Understanding the importance of respect in Filipino culture will take you far toward a happy life in the Philippines. It is also crucial in toward comprehending Filipino culture. I hear so many foreigners say that respect must be earned. Those people just do not understand Asia nor the Philippines. In most cases, a Filipino will treat you with respect even if they have utter disdain for you.  Usually though, respect is felt for the other individual. Even where there are disputes, it is not customary to show anger toward the other party. Instead, disagreements are handled in a respectful and calm way. Honestly, I can’t see the problem with that. It is how we all should treat others. The world would have far less conflict if we would do this.

Respect is Essential in Filipino Culture

Later, I will cover the major elements of Filipino culture. What I have noticed is that most of these elements are closely related to respect. Some of these elements cause many deep misunderstandings between Western men and their Filipina partners. Men and women have a hard enough time understanding each other without being transported 8000 miles away from their home and introduced to two almost opposing cultures.

First and foremost, a Filipina must not disrespect her family. It is rare where a Filipina’s mate comes before her family. That almost never happens. Get use to it, you will be second in importance to her family. It is important that the foreigner understand that their Filipina partner is terrified of being cut off from her family. Bringing a family shame is a horror for both your average pinoy and Filipina.

The way I most often see this respect is in business situations.  It can be as simple as arraigning transportation on  a Filipina on Tricycletricycle. I’m serious about that. I’ve seen Jessie (my partner) go into long drawn out conversions with trike drivers. It appears that something is very wrong. After they are finished I ask her if there is something wrong. She tells me what they are talking about and it is something like what time will he return for us.

While this conversation is going on, she will never look away from him, especially when he is speaking. I’ve noted that Filipinos are very good listeners. Anything else is seen as a slight among Filipinos. Don’t worry too much, most Filipinos know we foreigners are not accustomed to their ways.

I write about it to illustrate just how important this is to Filipinos. I have seen Jessie “yell” at her son when he didn’t look at her when she was speaking to him. Now he’s a very good boy but she is trying to teach him the proper way.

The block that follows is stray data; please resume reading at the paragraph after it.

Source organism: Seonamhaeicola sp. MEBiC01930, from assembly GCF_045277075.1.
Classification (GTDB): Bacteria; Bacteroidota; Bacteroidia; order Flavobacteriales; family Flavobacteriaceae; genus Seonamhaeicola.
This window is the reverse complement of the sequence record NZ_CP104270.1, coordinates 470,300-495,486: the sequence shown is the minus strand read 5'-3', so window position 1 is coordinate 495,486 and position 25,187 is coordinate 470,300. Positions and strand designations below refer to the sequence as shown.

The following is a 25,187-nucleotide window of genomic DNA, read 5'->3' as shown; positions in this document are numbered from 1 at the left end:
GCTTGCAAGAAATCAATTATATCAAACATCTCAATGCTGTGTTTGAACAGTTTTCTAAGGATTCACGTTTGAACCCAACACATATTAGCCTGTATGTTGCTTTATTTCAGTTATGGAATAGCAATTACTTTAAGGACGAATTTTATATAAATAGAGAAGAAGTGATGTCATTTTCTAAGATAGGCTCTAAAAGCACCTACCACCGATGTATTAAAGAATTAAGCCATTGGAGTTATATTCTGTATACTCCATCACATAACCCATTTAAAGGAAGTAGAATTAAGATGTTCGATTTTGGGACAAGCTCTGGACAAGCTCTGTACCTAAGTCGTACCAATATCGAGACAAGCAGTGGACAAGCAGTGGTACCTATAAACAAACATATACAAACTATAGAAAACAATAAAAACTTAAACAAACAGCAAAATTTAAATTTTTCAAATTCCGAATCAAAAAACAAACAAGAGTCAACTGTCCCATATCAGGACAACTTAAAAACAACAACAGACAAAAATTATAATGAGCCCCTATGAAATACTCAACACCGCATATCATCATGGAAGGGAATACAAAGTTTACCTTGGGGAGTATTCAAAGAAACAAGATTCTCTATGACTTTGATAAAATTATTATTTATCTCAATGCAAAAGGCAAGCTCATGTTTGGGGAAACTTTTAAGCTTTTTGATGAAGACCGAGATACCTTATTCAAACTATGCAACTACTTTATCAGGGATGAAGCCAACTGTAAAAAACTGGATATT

In the malls and shops of the Philippines, it is easy for me to become frustrated. The stores have a policy and they usually will not budge from that. Americans are use to having someone bend the policy for them. Here though, most of the time, they will tell you what they offer and that’s it. Take it or leave it. The shop owners are not rude, they just restate their policy and then look at you with a blank look. Time to walk away.

I have never seen a Filipino complain to the workers about anything. A raised voice, I think, would be completely out of the question.

Of course, there are exceptions. Not everyone in a population will follow these rules. I’ve seen Jessie angry over these kinds of things. Like someone leaving without saying goodbye first. I’ve heard raised voices out and around but these usually end in laughter as it was among friends.

Then there is Red Horse and other alcoholic drinks where all bets can be off. Still, I don’t see disputes. I saw people scurrying about once in excitement as there had been some kind of dispute between two pinoy.  I was not far from it but I never saw or heard anything. That’s as close as I’ve come to seeing a break with the calm behavior of Filipino.

Respect in Filipino Culture in a Greeting

There is a even a greeting that is practiced by many in the Philippines. It is usually done between family members but not Respect in Filipino Culturehusband and wife. The younger family member will take the hand of their elder, lifting it to their forehead. This is called Mano Po. I have had children do it for me when I was walking around Bogo City. I have done it to elderly women and to Jessie’s father. He tried to resist but I can assure you the rest of her family was happy to see me do so.

If you prefer to  stick with the idea of respect is earned, okay. I can live with that. I have to believe though that if you try to make some adjustments in your outlook based upon Filipino values, your stay in the Philippines will be a lot more pleasant. It will also make a relationship with a Filipino stronger.

When I came to the Philippines, I had heard so much negativity about the Philippines that I was afraid of the people. It wasn’t long after I was here that I realized most Filipinos are caring, happy and welcoming people. With respect in Filipino culture being such of high importance, it is easy to see why this is true.

Also, showing flagrant disrespect to a Filipino, especially a male could be rather dangerous. Like Japanese, saving face is very important. Insulting a Filipino could result in serious conflict. Technically, it can also give rise to grounds for being deported. If you can adjust, you will grow a great deal by taking on the positive aspect of the culture of the Philippines.

By Rusty Ferguson

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